In a review of 33 clinical studies, probiotics supplements were found to influence H. pylori colonization compared to control groups. The subgroup analysis confirmed four individual strains to be the most effective. These include:
- Lactobacillus acidophilus
- Lactobacillus casei DN-114001
- Lactobacillus gasseri
- Bifidobacterium infantis 2036
Certain foods may aggravate GERD and may initially need to be avoided until the root cause is addressed. These include alcohol, high-fat foods, chocolate, alcohol, mint, acidic foods, and caffeine.
Herbs and Supplements
Demulcents herbs that soothe irritated tissue of the stomach and intestine, including licorice and slippery elm, may also be used to calm intestine irritation in GERD and ulcers. Melatonin has shown success in various human trials for a healthy stomach and digestive tract lining, as well as other digestive issues.
Suspicious polyps should be removed surgically when found to prevent cancer growth. Considering polyps may have genetic and environmental components not yet identified, following lifestyle factors to promote a healthy microbiome can be helpful.
The following will assist in building and maintaining a healthy microbiome that supports a robust digestive system. These actions can be implemented throughout the lifespan.
Fermented foods, such as yogurt, kefir, kimchi, tempeh, and sauerkraut, contain microbes that can support a healthy microbiome. (Those with histamine issues should be cautious.)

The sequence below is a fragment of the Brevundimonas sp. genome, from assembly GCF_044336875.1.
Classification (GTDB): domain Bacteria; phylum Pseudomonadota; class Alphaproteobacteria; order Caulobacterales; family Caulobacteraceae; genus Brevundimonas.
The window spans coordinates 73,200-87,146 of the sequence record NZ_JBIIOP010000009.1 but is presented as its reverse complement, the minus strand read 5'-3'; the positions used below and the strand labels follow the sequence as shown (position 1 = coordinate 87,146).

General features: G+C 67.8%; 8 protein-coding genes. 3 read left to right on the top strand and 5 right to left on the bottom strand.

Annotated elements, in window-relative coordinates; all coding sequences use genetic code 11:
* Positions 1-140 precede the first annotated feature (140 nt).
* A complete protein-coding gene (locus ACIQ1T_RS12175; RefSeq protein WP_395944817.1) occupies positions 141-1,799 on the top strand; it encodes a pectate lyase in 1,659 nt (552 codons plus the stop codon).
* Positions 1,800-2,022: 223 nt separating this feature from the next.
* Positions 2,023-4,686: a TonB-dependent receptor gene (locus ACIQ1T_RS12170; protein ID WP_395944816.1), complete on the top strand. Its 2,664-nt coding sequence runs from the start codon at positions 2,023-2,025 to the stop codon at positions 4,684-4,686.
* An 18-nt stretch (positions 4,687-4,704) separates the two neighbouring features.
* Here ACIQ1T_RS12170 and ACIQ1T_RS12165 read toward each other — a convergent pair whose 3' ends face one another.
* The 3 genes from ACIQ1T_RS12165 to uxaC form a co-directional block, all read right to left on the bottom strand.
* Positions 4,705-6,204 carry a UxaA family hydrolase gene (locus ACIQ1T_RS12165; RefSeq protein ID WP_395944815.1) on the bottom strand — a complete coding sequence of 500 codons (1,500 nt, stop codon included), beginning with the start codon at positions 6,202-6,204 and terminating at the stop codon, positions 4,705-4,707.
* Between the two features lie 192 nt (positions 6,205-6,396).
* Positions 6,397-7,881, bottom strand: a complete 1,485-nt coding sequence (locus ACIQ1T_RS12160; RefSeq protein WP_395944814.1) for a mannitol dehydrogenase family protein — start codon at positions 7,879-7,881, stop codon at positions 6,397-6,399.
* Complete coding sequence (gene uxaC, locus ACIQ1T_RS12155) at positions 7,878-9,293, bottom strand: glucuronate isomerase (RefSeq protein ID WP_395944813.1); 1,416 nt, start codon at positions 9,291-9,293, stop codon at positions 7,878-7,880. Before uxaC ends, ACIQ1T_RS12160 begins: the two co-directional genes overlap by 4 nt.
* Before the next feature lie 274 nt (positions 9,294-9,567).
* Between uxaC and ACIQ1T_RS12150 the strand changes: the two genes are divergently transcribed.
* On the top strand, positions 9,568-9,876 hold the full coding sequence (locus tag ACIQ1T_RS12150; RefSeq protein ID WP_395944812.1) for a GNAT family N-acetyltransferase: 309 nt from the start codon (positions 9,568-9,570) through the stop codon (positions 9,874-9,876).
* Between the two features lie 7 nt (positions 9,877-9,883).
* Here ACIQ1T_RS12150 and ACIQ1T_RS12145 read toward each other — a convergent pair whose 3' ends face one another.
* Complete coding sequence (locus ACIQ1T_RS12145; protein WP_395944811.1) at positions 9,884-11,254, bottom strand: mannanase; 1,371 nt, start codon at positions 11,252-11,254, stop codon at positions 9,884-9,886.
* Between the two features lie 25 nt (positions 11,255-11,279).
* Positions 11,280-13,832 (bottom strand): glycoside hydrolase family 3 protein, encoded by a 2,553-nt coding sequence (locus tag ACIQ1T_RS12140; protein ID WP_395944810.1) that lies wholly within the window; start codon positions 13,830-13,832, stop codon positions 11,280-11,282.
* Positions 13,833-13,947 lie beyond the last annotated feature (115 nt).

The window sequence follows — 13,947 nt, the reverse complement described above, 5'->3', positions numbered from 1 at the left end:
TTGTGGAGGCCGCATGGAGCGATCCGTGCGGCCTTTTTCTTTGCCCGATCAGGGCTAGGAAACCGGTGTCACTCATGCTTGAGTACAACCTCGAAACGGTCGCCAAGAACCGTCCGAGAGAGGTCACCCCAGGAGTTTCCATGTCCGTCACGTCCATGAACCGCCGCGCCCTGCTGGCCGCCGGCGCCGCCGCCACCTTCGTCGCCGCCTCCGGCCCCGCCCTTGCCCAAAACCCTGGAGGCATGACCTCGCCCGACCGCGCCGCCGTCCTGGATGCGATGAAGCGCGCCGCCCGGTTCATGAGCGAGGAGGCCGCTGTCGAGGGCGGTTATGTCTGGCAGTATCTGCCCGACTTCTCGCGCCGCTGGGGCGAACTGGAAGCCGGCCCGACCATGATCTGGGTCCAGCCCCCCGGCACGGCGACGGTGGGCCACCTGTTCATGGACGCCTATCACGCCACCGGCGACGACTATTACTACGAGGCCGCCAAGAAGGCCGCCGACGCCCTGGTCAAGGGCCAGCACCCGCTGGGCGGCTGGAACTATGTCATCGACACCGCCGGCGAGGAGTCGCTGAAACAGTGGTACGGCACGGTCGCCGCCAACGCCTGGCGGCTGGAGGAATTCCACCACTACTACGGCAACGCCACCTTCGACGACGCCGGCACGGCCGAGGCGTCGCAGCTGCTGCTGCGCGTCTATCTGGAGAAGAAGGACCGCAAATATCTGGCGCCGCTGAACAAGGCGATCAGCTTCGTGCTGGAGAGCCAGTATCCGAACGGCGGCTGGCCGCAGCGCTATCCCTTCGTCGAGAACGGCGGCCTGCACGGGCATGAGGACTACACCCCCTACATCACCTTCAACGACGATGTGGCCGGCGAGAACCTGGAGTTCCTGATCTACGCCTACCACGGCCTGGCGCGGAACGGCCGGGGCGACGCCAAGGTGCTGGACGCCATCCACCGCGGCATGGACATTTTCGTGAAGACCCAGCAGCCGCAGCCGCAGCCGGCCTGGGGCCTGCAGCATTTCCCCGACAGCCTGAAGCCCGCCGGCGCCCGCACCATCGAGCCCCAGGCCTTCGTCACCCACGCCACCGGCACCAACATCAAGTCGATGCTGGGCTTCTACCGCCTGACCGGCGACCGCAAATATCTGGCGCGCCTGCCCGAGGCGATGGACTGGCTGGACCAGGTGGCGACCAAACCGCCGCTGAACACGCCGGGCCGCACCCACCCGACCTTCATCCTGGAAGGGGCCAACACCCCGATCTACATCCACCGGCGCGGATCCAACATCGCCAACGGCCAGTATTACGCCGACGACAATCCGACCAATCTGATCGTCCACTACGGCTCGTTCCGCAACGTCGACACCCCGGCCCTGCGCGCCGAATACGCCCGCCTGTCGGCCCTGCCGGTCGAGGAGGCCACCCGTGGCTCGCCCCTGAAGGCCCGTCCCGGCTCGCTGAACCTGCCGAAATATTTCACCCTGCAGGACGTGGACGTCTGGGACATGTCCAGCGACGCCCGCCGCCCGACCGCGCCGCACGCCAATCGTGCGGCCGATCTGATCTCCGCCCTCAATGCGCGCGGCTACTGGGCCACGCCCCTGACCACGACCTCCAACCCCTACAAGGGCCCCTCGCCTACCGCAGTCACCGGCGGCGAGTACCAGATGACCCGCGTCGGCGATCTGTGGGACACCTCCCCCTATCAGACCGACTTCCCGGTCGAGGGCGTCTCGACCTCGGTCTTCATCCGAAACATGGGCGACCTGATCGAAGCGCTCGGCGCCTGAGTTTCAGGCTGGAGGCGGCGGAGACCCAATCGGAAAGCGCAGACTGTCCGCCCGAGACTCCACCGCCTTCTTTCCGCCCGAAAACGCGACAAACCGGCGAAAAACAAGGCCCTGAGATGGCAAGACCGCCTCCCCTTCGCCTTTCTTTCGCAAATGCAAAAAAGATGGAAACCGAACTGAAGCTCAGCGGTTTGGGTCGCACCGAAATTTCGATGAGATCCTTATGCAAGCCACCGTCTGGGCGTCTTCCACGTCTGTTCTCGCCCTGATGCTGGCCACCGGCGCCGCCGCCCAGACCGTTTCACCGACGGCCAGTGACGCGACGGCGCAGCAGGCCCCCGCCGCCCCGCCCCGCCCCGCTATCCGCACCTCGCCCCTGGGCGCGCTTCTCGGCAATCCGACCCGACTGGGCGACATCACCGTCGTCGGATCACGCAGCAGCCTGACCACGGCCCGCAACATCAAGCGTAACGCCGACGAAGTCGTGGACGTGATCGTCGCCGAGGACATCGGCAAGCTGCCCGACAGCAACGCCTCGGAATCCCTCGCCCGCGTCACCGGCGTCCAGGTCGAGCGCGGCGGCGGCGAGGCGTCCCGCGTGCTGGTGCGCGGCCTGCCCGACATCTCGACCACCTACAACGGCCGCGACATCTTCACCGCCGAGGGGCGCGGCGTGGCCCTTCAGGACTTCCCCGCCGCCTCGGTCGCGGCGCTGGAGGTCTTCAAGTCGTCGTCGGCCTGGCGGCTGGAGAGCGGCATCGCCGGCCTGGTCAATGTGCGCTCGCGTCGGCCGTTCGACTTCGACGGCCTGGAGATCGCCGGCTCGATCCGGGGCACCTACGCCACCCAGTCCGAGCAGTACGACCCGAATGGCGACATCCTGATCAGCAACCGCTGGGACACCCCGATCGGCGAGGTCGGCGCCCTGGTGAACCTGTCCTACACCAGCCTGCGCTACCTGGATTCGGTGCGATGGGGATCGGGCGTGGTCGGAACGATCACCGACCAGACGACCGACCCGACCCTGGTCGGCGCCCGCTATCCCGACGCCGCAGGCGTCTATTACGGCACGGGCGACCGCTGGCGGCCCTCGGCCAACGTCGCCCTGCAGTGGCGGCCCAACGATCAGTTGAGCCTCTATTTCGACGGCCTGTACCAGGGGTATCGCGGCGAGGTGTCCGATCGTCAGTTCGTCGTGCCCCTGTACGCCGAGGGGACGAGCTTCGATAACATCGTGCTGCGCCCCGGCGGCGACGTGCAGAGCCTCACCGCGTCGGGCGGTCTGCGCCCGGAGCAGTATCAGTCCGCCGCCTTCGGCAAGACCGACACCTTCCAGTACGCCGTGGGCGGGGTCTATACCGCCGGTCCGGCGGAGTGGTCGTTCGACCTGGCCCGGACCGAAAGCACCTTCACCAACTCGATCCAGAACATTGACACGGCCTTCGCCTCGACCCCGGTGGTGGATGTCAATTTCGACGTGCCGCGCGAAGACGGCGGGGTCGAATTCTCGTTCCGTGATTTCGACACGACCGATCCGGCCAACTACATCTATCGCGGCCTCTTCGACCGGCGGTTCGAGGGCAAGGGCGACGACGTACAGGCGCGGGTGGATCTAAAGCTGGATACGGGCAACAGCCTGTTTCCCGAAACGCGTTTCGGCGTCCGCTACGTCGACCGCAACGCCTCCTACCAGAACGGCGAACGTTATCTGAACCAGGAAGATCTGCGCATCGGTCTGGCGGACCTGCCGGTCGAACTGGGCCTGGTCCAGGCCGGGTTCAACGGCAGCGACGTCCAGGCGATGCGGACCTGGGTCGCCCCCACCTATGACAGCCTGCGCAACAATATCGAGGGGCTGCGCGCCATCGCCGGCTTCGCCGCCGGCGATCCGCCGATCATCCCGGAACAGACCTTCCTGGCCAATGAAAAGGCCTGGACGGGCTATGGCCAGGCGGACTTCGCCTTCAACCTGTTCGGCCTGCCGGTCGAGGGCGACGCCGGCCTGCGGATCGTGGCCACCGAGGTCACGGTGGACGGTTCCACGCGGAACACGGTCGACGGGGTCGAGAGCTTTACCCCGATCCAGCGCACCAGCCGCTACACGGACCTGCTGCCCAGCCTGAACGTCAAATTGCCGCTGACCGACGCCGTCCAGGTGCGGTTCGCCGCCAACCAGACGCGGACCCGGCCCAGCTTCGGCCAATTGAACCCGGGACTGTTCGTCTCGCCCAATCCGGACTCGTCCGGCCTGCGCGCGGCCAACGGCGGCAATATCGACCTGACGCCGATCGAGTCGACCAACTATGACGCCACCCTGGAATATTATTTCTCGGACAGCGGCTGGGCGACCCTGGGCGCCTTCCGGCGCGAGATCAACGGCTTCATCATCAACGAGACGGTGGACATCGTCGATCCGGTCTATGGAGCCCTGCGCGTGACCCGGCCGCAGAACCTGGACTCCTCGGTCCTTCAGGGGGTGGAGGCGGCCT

High-fiber foods, including whole grains, fruits, vegetables, nuts, and seeds, contain prebiotics which are good for feeding helpful bacteria and help to produce short-chain fatty acids that support digestive and immune health.
Sleep, stress reduction, and exercise all have been found to positively impact the gut microbiota.
More and more researchers and physicians are realizing that we need to consider the home of these trillions of tiny microbes in our bellies to have a fighting chance of avoiding disease progression that affects all our organ systems as we advance in years.
By exploring the root causes of some common digestive issues that occur with aging, implementing the proper diagnostics, and incorporating dietary, lifestyle, herbal remedies, and supplements, we can address the contributors to them to keep ourselves "young at gut."
Lab Tests in This Article